Temecula Estate Planning Attorneys want to make sure you have the facts so that you can decide what option will be best for your grandchild.: A Minor’s Trust, UGMA or UTMA


The Uniform Gifts to Minors Act (UGMA) and the Uniform Transfers to Minors Act (UTMA) are sometimes called the “granddaddies” of college savings accounts.  Both allow parents or grandparents to establish custodial accounts for a minor child, and they can then make gifts to the account

Because the account is in the name of the child, the tax liability is often shifted to the child, who presumably is in a lower tax bracket than the parents. Gifts to such accounts are irrevocable, but the gift-giver retains control of the money and decides how it will be invested, but not necessarily when they get the money

UGMA and UTMA differ in the type of property they permit a person to transfer: States usually restrict UGMA investments to life insurance, cash and certificates of deposit, while UTMA allows a wider variety of investments, including mutual funds, stocks, bonds, real estate — even artwork. Banking institutions and brokerage firms offer UGMA and UTMA accounts. Our affiliate office, LifeStyle Financial, can help you.

Either type of account should be managed by someone other than the parent or grandparent; otherwise, the parent will be responsible for taxes on the account income. For children, or students under age 24, income up to $1,150 is not taxed, income from $1,150 through $2,300 is taxed at the child’s rate, and income over $2,300 is taxed at the parents or grandparent’s rate (figures for 2022).

The major downside of these accounts is that custodians must turn the money over to the child when he or she reaches the age of majority (18 in California). The child may then do as he or she wishes with the money – Buy a Harley, or start a Rock Band, and it may not be what you would prefer. In addition, as with custodial accounts, the child’s sudden ownership of the account funds could jeopardize his or her eligibility for financial aid for college.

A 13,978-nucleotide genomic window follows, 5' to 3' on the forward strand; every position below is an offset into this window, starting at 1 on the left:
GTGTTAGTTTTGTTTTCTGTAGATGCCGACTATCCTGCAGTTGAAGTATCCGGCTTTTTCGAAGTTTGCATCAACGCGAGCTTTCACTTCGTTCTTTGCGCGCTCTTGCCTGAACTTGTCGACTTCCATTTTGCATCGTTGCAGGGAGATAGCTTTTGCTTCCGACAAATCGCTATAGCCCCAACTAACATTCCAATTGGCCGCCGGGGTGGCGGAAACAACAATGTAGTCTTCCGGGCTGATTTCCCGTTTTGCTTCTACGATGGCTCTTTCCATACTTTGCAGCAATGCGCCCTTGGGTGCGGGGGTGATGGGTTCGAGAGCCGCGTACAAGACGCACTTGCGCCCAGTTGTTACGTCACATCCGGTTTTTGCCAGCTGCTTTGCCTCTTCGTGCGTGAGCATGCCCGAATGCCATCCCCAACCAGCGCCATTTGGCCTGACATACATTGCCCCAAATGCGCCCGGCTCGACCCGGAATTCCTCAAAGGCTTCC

A minor’s trust or children’s trust is a trust that leaves property to a young person but in the care of a trustee until the young person reaches a designated age. You get to choose the age or ages at which time the child gets the money. This type of trust is often created through your living trust.

Trusts for minors are usually set up by parents or grandparents who want to leave property to a young person, but also want to name a trusted adult to care for the property until the child is old enough to be financially responsible. 

This type of minor’s trust can be set up within your living trust. In your trust document, you leave the property to the young person, but you also include a provision that says if that person is still a minor when you die, you leave the property to a trustee who must care for the property until the child reaches the age you state. 

The age at which they get the money can be staggered over several years. For example, they can get 25% when they reach the age of 25 and 25% at age 30, and the rest at age 35.

When the maker of the trust dies, the minor’s trust is created according to the terms of the document. The trustee receives the property and cares for it until the young person reaches the specified age. When that time comes, the trustee will transfer property from the minor’s trust to the beneficiary outright—including any income the trust has produced.

If you are interested in learning more about these options, speak to our Temecula and Murrieta elder law or estate planning attorneys. To schedule an appointment at our Temecula office or one of our other offices located throughout the state of California, contact us at  (800) 244-8814.

If you have any further questions about estate planning and strategies to shield your wealth, or if you’d like to have your current asset protection plan reviewed to make sure it still meets your needs, please contact us at one of our offices located throughout the state of California 800-244-8814 to set up a consultation.

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Upstream Planning
Protection and Flexibility in Trusts

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